I suppose it's helpful and it's the obvious thing to do but I'm afraid I'm over reading about places we "must visit" in our own backyard.
Of course, Covid, with its international travel restrictions, has brought this about but there is a limit.
By now you have probably read about New Zealand's Best Pies, Best Lamingtons, Best Nature Walks, Most Interesting Small Towns, Child-friendly Destinations, Pet-friendly Destinations, Best Small-town Cafes, Towns with Micro-breweries, Towns without Micro-breweries, Gin-making Centres, Arty-crafty Small Towns, Towns with Interesting History, Towns without Interesting History, Best Bike Tracks, Most Unusual Food, New Zealand's Best Water Slides, Best Surf Beaches, Best Safe Family Beaches, Best Places to Buy Snowglobes, Best Lingerie Shops, Best Souvenir Shops, Best Towns for Cheap Accommodation, Best Toilet Facilities for the Traveller, Hottest Vape Shops, Top Towns with Tidy Main Streets and Towns without Annoying People Who Want to Wash your Windscreen at Traffic Lights.
And, invariably, all are tagged "must-see", "must-visit" or "must-do".
There's no doubting that I would like to revisit some of them; you wouldn't have to drag me back to Kaiteriteri, Bay of Islands or most beaches on the coast of the Coromandel Peninsula, for example. But there might be a bit of dragging and some resistance involved in getting me to Bulls, Nightcaps or Washdyke.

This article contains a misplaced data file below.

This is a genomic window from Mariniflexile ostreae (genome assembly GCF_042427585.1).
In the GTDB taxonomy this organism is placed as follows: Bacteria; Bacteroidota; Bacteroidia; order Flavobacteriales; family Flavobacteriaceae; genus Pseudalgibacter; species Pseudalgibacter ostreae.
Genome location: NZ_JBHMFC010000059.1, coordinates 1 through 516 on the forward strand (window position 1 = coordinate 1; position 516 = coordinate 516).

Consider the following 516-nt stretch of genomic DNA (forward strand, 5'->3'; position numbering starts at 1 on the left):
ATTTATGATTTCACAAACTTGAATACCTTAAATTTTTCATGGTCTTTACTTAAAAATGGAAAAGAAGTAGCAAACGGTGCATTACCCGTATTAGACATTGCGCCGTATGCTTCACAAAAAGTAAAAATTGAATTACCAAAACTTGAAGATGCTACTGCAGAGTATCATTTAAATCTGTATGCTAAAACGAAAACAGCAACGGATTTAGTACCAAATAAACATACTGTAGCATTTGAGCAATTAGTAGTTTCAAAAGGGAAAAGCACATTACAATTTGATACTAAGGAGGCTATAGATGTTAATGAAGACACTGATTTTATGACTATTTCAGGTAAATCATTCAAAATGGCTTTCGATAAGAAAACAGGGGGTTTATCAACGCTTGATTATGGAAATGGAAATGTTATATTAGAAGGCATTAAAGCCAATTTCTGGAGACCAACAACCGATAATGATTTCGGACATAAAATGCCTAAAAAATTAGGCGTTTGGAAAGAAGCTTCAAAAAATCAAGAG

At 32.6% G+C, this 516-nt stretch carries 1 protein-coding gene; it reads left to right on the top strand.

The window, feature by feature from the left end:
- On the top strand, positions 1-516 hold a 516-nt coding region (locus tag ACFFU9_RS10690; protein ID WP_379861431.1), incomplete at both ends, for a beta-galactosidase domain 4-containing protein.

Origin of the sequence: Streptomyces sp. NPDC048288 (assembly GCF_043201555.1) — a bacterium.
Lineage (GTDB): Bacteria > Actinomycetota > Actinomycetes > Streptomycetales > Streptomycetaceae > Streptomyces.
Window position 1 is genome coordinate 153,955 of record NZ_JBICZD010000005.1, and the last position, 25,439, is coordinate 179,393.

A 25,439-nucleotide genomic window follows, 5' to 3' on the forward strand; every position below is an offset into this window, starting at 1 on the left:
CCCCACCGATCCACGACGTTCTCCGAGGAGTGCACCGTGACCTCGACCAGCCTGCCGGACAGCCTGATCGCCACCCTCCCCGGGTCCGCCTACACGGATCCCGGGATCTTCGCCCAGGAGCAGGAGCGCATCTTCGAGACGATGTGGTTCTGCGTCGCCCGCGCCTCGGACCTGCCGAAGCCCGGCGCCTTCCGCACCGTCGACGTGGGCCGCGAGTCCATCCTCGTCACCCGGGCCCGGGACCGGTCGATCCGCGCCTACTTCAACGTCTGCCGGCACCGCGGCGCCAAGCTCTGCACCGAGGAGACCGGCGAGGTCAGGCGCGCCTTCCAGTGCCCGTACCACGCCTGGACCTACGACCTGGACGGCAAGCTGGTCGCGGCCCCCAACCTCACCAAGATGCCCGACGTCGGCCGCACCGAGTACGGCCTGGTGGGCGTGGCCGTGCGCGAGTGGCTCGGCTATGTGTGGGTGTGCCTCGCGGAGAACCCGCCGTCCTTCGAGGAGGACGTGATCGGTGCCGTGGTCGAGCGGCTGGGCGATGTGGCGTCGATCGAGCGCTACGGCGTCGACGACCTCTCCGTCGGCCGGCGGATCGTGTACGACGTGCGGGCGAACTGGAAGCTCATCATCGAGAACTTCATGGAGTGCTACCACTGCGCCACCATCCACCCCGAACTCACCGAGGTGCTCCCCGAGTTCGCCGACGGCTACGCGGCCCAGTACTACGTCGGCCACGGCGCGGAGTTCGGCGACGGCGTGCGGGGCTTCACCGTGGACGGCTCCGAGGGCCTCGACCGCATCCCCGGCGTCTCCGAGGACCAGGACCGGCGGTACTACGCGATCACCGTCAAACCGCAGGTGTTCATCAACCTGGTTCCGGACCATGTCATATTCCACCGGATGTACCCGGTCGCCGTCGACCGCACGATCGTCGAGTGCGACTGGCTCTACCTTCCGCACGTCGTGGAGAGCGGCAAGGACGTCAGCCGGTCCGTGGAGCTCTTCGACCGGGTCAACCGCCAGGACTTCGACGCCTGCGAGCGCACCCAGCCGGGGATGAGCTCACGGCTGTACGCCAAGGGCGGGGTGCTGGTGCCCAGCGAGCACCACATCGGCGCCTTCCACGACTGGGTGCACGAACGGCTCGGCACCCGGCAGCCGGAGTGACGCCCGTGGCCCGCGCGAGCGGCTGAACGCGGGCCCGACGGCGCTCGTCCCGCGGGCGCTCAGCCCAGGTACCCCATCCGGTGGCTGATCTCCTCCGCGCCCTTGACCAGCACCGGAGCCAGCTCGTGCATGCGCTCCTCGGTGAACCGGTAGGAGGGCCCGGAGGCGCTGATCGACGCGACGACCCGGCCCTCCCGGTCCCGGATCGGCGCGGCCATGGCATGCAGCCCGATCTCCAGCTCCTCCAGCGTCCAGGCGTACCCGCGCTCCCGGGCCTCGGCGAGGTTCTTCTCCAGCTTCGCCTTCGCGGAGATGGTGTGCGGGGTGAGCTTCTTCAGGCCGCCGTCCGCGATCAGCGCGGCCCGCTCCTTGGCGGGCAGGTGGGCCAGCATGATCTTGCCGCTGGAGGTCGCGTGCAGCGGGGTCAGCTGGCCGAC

And therein lurks the germ of an idea for this week's column. To balance the ledger we need some solid journalism on where NOT to go and, as you've probably guessed, I'm here to help. Here is my loosely-arranged top ten list of places to avoid if you'd like to relax a little during these restrictive times.
10. Any supermarket checkout with a queue.
9. Any supermarket with a young checkout person asking customers –perfect strangers – either of the following questions: -"How's your day been so far?"
- "Have you got any big plans for the weekend?"
8. A number of New Zealand rivers or lagoons where there is a risk of your swallowing some of the water. There are websites on which you can check the suitability of the water for swimming in most popular spots around the country so I recommend using them.
7. Any cinema that sells popcorn. There is not only the smell to contend with but also the mess. What is it with popcorn eaters that causes them to scatter their snack across a wide area of the cinema so that it becomes entangled in the carpet and the fabric of the seats?
6. Bulls – a town you pass through to get to other places.
5. A toilet queue at a major music festival (applies only to women). At Mission concerts, for instance, I have seen queues of women snaking almost back out the gates of the venue. Men are clearly favoured in this department.
4. Nightcaps. It appears that this settlement's main claim to fame is that it is a town in the Southland region of New Zealand's South Island.
3. Any known hoon burnout venue. Tell-tale signs will be black rubber "designs" on the tarseal.
2. Washdyke. I know I'm being unfair here because it is, after all, the industrial area of an otherwise attractive town. I believe the unappealing name is part of the problem (though I could also mention Cape Foulwind, Shag Pt and Mt Misery).
1. Any cafe or restaurant that puts pineapple on pizza or kiwifruit in a Caesar salad.
So, there you have it. If you follow those guidelines rigidly, you have a good chance of relaxing and enjoying your time in our own backyard.
But, in these difficult and uncertain times, nothing can be guaranteed so your safest bet is probably to stay at home.
Wyn Drabble is a teacher of English, a writer, musician and public speaker.